The Theory Of Empowerment Theory

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3.2.3 Empowerment Theory
The concept of empowerment is of increasing interest to researchers, practitioners and citizens concerned about mental health issues. In some respects, empowerment is a new buzzword. As Edelman (1977) has noted in relation to language and the politics of human services, sometimes new language is used to describe the same old practices. Others believe that empowerment language can actually lead to raised awareness (Rappaport, 1986). Regardless, a growing number of people are searching to understand the meaning of empowerment and ways it can be used to change their settings and lives.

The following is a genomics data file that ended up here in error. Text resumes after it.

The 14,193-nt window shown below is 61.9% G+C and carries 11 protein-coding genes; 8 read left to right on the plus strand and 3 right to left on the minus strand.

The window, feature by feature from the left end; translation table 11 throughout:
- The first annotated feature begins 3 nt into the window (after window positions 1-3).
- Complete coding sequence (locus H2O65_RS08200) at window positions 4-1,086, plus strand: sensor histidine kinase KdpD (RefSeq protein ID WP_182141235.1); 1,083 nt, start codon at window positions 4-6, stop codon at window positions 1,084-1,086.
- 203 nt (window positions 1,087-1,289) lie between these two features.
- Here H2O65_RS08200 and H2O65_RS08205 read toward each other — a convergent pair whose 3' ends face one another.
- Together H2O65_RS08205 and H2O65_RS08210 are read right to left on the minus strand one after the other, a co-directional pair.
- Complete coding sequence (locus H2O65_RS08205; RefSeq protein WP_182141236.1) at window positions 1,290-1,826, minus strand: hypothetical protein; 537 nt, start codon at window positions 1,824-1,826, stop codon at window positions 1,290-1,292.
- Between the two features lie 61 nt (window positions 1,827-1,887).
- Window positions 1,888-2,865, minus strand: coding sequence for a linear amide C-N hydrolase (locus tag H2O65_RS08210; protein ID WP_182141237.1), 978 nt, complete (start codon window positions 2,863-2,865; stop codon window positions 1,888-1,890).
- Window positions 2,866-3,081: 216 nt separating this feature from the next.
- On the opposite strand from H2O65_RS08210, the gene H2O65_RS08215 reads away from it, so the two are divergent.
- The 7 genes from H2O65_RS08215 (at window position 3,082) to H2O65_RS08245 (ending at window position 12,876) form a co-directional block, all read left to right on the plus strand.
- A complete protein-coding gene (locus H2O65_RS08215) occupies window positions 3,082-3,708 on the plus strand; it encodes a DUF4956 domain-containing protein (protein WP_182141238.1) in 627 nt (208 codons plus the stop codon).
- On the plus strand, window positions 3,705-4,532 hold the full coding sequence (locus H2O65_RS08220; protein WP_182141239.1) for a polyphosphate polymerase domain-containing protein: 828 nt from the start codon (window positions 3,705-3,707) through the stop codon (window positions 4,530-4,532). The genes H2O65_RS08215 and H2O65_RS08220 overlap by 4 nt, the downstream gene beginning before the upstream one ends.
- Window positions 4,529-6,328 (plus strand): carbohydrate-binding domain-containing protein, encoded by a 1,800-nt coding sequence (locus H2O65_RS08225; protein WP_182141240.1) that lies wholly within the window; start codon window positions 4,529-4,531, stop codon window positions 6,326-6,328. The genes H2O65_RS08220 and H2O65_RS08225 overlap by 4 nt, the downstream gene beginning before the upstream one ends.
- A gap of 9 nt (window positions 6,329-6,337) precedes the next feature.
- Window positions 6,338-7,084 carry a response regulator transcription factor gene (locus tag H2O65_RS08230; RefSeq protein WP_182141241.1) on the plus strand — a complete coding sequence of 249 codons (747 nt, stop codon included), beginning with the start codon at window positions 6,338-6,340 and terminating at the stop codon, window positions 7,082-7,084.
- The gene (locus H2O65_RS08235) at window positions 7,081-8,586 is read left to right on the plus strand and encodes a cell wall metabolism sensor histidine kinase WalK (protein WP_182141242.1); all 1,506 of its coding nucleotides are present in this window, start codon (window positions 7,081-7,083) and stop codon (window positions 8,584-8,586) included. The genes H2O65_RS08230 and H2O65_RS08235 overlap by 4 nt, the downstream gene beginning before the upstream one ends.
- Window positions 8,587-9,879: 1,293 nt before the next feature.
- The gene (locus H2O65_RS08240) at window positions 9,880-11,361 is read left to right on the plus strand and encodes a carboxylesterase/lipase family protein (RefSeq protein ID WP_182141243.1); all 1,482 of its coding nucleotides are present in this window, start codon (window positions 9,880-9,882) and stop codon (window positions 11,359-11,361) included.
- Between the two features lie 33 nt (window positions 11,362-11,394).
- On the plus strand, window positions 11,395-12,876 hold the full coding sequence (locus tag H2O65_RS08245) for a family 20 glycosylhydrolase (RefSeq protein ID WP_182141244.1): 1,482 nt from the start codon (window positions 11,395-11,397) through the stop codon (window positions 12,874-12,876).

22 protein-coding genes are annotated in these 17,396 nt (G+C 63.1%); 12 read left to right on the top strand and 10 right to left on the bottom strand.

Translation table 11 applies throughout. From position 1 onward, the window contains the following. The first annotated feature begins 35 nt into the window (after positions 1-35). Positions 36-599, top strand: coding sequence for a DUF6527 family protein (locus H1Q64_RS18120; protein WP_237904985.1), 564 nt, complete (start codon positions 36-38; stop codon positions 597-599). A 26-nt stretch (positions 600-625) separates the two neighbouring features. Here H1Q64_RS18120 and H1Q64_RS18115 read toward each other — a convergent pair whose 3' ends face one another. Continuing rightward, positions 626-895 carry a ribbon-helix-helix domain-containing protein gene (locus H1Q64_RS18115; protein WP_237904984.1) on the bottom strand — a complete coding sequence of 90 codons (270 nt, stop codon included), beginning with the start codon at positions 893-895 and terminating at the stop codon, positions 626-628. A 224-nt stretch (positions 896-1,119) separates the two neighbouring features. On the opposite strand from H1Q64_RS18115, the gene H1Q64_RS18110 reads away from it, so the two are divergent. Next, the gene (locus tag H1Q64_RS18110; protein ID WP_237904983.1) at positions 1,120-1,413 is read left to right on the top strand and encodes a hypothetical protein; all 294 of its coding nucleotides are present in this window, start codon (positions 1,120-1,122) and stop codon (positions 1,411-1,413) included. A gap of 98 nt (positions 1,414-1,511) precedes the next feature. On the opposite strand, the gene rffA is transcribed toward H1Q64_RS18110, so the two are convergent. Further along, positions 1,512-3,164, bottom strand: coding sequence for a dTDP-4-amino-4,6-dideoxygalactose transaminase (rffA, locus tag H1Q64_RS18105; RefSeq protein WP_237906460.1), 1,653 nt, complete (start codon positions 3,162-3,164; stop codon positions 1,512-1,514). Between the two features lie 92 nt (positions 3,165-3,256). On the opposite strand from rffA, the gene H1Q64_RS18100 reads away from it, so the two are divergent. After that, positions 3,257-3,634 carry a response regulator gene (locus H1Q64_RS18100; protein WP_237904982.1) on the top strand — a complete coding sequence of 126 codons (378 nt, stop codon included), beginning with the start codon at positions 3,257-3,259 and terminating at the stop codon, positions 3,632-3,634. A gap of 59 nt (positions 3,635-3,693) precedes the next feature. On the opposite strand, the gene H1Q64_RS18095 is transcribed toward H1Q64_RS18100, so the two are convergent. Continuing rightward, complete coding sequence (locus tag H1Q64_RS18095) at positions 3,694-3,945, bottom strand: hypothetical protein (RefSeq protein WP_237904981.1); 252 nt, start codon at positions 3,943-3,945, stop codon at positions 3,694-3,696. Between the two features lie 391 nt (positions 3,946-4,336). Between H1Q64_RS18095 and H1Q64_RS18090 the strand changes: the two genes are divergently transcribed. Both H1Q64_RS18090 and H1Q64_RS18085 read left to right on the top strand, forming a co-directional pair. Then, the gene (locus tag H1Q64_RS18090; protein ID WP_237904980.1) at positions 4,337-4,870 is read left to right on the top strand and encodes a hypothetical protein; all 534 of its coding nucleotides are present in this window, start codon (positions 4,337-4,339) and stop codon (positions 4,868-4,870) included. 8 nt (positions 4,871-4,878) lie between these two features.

Empowerment can begin to be understood by examining the concepts of power and powerlessness (Moscovitch and Drover, 1981). Power is defined by the Cornell Empowerment Group as the "capacity of some persons and organizations to produce intended, foreseen and unforeseen effects on others" (Cornell Empowerment Group, 1989, p.2). There are many sources of power. Personality, property/wealth, and influential organizations have been identified by Galbraith (1983) as critical sources of power in the last part of this century. Others have pointed out that the class-dominated nature of our society means that a small number of people have vast economic or political power, while the majority has little or none (Moscovitch & Drover, 1981)

At the individual level, powerlessness can be seen as the expectation of the person that his/her own actions will be ineffective in influencing

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